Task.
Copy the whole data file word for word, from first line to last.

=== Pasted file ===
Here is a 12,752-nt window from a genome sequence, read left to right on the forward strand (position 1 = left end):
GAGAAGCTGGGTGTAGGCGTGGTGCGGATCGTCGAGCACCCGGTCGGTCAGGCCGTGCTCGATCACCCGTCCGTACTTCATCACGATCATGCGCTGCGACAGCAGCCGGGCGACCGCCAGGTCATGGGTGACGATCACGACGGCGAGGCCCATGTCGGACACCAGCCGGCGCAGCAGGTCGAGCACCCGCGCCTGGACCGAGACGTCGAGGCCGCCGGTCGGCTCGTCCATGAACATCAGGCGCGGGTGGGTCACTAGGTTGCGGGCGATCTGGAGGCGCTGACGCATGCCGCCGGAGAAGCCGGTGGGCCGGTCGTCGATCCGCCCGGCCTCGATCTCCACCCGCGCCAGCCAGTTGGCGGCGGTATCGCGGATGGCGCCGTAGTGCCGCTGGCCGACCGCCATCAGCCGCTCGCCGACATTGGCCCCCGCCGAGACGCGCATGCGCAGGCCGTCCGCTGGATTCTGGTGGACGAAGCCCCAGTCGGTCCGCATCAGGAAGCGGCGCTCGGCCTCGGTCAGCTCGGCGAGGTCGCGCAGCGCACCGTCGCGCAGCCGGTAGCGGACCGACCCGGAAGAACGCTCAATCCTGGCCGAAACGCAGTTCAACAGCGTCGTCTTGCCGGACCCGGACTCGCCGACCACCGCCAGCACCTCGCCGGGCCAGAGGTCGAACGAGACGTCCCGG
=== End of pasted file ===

Here is a 12,752-nt window from a genome sequence, read left to right on the forward strand (position 1 = left end):
GAGAAGCTGGGTGTAGGCGTGGTGCGGATCGTCGAGCACCCGGTCGGTCAGGCCGTGCTCGATCACCCGTCCGTACTTCATCACGATCATGCGCTGCGACAGCAGCCGGGCGACCGCCAGGTCATGGGTGACGATCACGACGGCGAGGCCCATGTCGGACACCAGCCGGCGCAGCAGGTCGAGCACCCGCGCCTGGACCGAGACGTCGAGGCCGCCGGTCGGCTCGTCCATGAACATCAGGCGCGGGTGGGTCACTAGGTTGCGGGCGATCTGGAGGCGCTGACGCATGCCGCCGGAGAAGCCGGTGGGCCGGTCGTCGATCCGCCCGGCCTCGATCTCCACCCGCGCCAGCCAGTTGGCGGCGGTATCGCGGATGGCGCCGTAGTGCCGCTGGCCGACCGCCATCAGCCGCTCGCCGACATTGGCCCCCGCCGAGACGCGCATGCGCAGGCCGTCCGCTGGATTCTGGTGGACGAAGCCCCAGTCGGTCCGCATCAGGAAGCGGCGCTCGGCCTCGGTCAGCTCGGCGAGGTCGCGCAGCGCACCGTCGCGCAGCCGGTAGCGGACCGACCCGGAAGAACGCTCAATCCTGGCCGAAACGCAGTTCAACAGCGTCGTCTTGCCGGACCCGGACTCGCCGACCACCGCCAGCACCTCGCCGGGCCAGAGGTCGAACGAGACGTCCCGG